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ARTICLES > ASK PENNY

WHAT DOES ‘MAY CONTAIN GLUTEN’ MEAN?

What does ‘may contain gluten’ on a food label mean? Should you avoid these products? Here’s what you should know.

By Penny Dellsperger
What does ‘may contain gluten’ mean on a food label? It indicates the possibility of cross-contact with an allergen.
Ultimately, what level of risk are you comfortable with?

MANY PRODUCTS CARRY A 'MAY CONTAIN GLUTEN' WARNING. SHOULD WE TREAT THESE AS 'DOES CONTAIN GLUTEN'?

The short answer is no. Just because a ‘may contain gluten’ statement (or another version of a cross-contact statement) is used does not mean that the product definitely contains gluten. Often the opposite is true: one Australian study found that approximately 65 percent of packaged products on supermarket shelves use a cross-contact statement (not specifically for gluten, but for any allergen). But when tested, more than 90 percent of these products had no allergen present at all. So, the cross-contact statement was potentially unnecessary. 

These statements are certainly overused. Even when used appropriately, a cross-contact statement doesn’t mean that there are significant levels of gluten present; by definition, cross contact occurs unintentionally and sporadically.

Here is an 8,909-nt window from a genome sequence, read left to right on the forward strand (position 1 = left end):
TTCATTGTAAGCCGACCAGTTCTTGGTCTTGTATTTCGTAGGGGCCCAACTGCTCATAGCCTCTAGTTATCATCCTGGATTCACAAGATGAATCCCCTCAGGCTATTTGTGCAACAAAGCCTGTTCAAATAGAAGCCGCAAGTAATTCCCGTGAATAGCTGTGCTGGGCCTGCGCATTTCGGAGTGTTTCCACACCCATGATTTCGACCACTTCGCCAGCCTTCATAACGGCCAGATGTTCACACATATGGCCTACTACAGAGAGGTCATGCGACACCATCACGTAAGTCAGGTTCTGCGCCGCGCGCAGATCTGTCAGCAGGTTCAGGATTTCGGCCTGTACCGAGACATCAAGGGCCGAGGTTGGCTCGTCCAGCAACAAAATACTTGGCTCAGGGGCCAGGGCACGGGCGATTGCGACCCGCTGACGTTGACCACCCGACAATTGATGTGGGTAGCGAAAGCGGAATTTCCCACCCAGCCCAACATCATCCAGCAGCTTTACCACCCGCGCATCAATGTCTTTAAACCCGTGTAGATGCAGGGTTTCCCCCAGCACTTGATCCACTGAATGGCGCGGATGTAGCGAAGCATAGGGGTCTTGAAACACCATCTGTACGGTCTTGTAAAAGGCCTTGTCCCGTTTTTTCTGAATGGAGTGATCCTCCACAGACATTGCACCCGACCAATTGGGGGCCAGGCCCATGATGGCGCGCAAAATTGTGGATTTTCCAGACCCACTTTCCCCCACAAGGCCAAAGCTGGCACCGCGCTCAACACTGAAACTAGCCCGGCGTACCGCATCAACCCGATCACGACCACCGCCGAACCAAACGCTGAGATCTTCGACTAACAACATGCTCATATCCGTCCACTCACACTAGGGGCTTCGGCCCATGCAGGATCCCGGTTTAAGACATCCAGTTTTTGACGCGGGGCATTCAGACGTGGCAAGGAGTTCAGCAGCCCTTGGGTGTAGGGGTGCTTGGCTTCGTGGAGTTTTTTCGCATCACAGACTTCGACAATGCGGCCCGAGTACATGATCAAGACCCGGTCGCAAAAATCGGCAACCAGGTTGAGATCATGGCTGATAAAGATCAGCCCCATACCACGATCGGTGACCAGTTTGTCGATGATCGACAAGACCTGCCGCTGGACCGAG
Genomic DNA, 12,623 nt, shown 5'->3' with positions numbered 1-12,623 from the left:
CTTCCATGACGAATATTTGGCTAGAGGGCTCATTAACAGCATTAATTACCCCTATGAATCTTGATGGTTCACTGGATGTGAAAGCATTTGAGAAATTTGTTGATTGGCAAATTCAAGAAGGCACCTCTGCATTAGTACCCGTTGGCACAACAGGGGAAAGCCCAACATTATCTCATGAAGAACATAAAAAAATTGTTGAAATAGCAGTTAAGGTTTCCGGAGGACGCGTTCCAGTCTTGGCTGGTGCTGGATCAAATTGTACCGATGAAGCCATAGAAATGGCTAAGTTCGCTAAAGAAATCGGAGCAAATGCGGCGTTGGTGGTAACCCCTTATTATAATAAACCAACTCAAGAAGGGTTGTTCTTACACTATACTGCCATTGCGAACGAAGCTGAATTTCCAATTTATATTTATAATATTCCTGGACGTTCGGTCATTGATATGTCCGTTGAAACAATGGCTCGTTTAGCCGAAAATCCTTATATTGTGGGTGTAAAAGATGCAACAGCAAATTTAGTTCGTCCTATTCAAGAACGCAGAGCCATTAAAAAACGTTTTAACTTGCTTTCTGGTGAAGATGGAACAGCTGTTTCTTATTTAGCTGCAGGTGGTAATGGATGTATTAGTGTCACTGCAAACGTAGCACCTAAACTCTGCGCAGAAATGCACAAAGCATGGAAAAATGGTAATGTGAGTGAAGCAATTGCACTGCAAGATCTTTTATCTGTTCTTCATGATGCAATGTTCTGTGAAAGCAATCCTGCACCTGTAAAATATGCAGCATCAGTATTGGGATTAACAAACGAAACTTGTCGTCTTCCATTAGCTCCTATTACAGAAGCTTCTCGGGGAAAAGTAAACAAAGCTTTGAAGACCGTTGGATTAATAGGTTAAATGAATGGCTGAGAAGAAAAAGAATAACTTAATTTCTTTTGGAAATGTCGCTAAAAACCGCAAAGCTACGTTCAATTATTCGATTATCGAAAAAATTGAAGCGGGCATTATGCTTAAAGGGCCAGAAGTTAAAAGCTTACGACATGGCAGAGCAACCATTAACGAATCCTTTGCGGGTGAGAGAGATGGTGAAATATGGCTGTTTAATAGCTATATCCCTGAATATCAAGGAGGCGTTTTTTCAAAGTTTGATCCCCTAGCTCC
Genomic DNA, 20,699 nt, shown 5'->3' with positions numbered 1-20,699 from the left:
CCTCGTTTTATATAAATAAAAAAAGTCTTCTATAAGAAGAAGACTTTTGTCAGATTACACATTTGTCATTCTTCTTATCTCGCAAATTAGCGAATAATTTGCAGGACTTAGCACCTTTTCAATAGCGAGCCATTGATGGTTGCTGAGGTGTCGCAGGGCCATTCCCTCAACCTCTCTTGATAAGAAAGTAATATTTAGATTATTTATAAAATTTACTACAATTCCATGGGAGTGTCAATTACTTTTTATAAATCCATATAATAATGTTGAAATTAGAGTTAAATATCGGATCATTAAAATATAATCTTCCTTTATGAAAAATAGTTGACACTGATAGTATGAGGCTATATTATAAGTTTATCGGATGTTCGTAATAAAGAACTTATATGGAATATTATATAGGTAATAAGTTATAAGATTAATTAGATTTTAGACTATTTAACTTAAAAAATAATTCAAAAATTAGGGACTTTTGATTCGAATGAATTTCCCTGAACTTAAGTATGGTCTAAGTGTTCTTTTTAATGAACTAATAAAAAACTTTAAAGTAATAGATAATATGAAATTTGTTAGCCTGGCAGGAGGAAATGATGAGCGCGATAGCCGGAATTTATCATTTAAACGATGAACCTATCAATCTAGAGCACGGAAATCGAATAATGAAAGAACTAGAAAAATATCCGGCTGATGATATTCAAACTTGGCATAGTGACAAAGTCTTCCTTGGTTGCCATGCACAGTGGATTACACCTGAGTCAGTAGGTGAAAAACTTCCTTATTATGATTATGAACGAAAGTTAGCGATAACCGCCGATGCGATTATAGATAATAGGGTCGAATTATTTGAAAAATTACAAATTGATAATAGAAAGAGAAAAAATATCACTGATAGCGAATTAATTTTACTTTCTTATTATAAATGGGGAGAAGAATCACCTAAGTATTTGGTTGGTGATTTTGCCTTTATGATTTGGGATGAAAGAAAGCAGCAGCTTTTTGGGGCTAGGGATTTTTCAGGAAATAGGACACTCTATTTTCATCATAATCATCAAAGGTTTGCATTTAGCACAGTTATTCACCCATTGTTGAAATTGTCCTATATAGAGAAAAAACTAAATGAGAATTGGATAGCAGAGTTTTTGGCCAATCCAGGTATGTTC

Food industry bodies, for example the Australian Food and Grocery Council and the Allergen Bureau, have been very proactive in developing industry guidelines to help manufacturers determine when a cross-contact statement should be used (and when it should not be used). Coeliac Australia continues to collaborate with industry to encourage best practice. These guidelines are only voluntary though.

As an organisation, Coeliac Australia’s advice is that the ‘safest’ option is to avoid all products that declare they ‘may contain gluten’. However, the decision is ultimately up to the individual – what level of risk are you comfortable with? 

 Various factors need to be considered, including how often the product is consumed and in what quantity. When purchasing a breakfast cereal that will be consumed every morning, for example, the risks associated with choosing a cereal that ‘may contain gluten’ are likely to be higher than chocolate that you will (hopefully!) consume in smaller amounts and less frequently. Some choose to avoid all ‘may contain’ products, while others make an informed decision about each individual product. 

Regular medical follow-up is important to ensure that your coeliac disease is managed effectively, whatever choices you make. And this is key: there are grey areas in the management of coeliac disease; there isn’t a ‘one size fits all’ approach that works or is necessary for every person with coeliac disease. It is a condition that needs to be managed on an individual level.

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